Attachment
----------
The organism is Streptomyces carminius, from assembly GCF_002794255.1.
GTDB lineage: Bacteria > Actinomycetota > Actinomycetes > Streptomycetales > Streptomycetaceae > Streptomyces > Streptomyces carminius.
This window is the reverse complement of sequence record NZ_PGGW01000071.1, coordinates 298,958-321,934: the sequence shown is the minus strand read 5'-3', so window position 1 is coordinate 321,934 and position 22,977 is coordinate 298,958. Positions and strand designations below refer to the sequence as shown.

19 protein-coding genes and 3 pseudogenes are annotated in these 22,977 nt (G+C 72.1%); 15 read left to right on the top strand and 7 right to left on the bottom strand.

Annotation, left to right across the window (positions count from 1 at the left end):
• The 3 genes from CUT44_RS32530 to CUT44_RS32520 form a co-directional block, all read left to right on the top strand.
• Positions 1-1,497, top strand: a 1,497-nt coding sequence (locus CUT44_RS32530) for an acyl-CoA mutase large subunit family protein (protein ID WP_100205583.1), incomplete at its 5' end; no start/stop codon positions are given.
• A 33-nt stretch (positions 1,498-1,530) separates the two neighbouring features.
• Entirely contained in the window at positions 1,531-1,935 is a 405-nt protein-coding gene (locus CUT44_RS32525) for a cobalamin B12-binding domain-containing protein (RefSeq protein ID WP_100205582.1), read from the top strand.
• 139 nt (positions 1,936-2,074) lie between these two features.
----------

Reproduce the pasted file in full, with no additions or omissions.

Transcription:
The organism is Streptomyces carminius, from assembly GCF_002794255.1.
GTDB lineage: Bacteria > Actinomycetota > Actinomycetes > Streptomycetales > Streptomycetaceae > Streptomyces > Streptomyces carminius.
This window is the reverse complement of sequence record NZ_PGGW01000071.1, coordinates 298,958-321,934: the sequence shown is the minus strand read 5'-3', so window position 1 is coordinate 321,934 and position 22,977 is coordinate 298,958. Positions and strand designations below refer to the sequence as shown.

19 protein-coding genes and 3 pseudogenes are annotated in these 22,977 nt (G+C 72.1%); 15 read left to right on the top strand and 7 right to left on the bottom strand.

Annotation, left to right across the window (positions count from 1 at the left end):
• The 3 genes from CUT44_RS32530 to CUT44_RS32520 form a co-directional block, all read left to right on the top strand.
• Positions 1-1,497, top strand: a 1,497-nt coding sequence (locus CUT44_RS32530) for an acyl-CoA mutase large subunit family protein (protein ID WP_100205583.1), incomplete at its 5' end; no start/stop codon positions are given.
• A 33-nt stretch (positions 1,498-1,530) separates the two neighbouring features.
• Entirely contained in the window at positions 1,531-1,935 is a 405-nt protein-coding gene (locus CUT44_RS32525) for a cobalamin B12-binding domain-containing protein (RefSeq protein ID WP_100205582.1), read from the top strand.
• 139 nt (positions 1,936-2,074) lie between these two features.